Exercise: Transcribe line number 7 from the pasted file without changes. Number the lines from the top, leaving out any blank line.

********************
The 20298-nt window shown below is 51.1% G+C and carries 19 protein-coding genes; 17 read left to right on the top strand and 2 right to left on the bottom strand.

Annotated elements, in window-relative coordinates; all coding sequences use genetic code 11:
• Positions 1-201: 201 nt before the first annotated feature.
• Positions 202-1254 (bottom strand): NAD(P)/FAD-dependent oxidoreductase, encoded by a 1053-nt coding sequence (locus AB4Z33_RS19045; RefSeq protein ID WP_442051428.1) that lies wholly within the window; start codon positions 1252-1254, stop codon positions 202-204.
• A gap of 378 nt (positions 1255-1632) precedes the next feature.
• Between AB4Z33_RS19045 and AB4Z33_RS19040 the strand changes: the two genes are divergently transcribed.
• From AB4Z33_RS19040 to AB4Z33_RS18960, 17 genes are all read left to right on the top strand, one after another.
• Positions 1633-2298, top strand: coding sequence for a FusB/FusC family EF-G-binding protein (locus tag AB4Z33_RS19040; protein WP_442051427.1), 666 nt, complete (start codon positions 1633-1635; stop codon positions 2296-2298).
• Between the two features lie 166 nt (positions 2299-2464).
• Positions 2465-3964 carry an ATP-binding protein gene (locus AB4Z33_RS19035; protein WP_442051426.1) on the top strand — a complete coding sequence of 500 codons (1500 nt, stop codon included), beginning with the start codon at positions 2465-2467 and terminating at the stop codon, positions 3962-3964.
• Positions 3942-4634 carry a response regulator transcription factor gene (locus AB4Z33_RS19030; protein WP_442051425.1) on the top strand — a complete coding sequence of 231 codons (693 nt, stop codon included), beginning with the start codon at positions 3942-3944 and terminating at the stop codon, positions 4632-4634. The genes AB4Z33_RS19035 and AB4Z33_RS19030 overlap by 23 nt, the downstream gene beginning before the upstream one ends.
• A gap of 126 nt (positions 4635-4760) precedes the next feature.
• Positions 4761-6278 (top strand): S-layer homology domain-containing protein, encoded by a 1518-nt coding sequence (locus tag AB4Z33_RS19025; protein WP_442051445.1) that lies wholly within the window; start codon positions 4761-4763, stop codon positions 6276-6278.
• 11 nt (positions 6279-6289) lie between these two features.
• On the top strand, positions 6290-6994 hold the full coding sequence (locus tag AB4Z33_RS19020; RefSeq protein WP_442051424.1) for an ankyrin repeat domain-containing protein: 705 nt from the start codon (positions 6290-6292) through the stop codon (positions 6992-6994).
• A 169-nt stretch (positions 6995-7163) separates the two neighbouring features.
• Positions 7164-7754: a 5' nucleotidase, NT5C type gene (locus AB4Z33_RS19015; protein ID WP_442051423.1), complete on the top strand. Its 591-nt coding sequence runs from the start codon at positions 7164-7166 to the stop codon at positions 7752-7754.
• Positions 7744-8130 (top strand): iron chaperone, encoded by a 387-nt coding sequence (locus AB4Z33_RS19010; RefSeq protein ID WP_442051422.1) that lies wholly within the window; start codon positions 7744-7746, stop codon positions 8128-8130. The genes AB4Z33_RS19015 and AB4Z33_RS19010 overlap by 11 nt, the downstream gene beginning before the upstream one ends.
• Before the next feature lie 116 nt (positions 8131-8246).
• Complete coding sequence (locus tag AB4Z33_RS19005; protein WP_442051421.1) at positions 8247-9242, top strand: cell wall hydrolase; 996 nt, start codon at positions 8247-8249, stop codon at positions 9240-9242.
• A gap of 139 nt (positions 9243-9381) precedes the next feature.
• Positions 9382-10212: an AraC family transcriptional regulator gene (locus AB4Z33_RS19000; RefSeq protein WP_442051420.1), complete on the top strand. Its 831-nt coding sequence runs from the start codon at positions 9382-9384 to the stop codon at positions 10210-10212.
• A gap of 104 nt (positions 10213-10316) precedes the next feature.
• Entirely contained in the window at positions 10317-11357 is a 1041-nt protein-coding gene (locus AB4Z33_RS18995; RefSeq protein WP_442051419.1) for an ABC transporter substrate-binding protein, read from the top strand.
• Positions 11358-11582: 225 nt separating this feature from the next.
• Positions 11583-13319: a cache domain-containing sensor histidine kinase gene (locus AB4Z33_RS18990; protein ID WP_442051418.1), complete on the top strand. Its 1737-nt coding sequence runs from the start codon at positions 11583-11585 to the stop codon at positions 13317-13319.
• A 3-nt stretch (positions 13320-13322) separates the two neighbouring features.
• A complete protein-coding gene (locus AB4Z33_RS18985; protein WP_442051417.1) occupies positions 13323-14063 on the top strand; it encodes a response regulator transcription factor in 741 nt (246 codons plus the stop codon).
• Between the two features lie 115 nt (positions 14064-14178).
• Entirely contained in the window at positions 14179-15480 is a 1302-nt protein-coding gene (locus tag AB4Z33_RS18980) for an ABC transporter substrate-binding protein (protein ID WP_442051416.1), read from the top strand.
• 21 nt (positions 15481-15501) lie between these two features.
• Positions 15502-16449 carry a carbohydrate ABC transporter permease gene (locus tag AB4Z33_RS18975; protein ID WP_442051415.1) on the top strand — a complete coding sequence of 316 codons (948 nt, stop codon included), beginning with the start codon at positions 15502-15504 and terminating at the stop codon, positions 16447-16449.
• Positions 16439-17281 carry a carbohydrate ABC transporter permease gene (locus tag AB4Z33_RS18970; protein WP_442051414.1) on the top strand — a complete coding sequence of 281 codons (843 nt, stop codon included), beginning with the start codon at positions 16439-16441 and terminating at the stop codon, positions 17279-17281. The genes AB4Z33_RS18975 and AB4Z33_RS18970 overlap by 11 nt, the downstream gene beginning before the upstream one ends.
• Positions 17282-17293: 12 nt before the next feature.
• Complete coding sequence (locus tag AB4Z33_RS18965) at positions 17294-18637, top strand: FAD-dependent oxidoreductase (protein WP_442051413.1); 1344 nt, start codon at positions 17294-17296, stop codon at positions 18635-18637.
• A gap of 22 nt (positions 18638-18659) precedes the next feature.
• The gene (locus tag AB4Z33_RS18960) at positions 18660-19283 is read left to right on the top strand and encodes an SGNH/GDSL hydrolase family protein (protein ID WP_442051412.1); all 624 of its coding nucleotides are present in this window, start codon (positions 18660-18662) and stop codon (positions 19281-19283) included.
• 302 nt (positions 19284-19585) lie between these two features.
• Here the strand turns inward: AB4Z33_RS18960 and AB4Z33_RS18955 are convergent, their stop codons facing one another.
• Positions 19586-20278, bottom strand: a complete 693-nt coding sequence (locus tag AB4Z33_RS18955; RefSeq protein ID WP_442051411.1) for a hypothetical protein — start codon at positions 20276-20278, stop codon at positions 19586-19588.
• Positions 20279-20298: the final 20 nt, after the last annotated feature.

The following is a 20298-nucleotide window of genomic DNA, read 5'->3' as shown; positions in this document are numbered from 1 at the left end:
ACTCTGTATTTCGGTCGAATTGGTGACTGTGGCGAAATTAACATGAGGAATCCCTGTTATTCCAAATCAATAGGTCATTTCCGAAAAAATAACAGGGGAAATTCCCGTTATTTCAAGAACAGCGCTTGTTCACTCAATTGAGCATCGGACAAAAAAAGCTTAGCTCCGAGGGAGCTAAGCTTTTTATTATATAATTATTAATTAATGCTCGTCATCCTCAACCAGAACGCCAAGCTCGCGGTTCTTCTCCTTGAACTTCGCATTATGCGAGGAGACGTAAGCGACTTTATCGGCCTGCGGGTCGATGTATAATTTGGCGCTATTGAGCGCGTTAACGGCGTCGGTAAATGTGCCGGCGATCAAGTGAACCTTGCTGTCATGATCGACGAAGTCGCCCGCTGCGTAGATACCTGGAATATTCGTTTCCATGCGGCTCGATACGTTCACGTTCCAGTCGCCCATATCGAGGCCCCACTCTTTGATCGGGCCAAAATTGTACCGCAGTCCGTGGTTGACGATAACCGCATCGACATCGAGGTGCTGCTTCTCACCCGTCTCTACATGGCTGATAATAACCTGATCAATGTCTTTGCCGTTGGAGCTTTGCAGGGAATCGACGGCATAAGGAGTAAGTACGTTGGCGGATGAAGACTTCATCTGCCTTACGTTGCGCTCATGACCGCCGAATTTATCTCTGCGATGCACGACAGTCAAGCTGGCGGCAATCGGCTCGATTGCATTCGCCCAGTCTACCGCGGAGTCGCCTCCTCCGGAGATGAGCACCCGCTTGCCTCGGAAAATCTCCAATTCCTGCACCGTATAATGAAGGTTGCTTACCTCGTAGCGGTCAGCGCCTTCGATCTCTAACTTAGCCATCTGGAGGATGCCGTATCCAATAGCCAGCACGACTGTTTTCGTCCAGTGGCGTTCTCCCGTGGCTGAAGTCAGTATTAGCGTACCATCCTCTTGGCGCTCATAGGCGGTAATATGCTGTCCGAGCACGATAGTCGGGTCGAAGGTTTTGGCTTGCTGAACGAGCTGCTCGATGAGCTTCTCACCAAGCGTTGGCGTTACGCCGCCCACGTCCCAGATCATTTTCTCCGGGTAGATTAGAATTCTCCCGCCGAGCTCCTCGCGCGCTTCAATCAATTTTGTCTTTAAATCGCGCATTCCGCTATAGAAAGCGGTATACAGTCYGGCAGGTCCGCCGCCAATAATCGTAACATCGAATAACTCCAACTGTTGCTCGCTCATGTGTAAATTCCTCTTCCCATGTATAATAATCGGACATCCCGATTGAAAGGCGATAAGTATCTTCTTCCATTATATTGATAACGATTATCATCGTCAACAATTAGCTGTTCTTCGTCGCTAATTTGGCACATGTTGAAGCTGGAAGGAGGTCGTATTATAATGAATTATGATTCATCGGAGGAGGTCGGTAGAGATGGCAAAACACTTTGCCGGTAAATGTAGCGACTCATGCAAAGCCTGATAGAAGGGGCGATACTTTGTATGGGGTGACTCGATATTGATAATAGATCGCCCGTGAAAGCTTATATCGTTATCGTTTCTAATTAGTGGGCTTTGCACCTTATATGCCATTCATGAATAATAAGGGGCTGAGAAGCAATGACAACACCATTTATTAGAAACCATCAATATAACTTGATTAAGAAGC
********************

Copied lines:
• From AB4Z33_RS19040 to AB4Z33_RS18960, 17 genes are all read left to right on the top strand, one after another.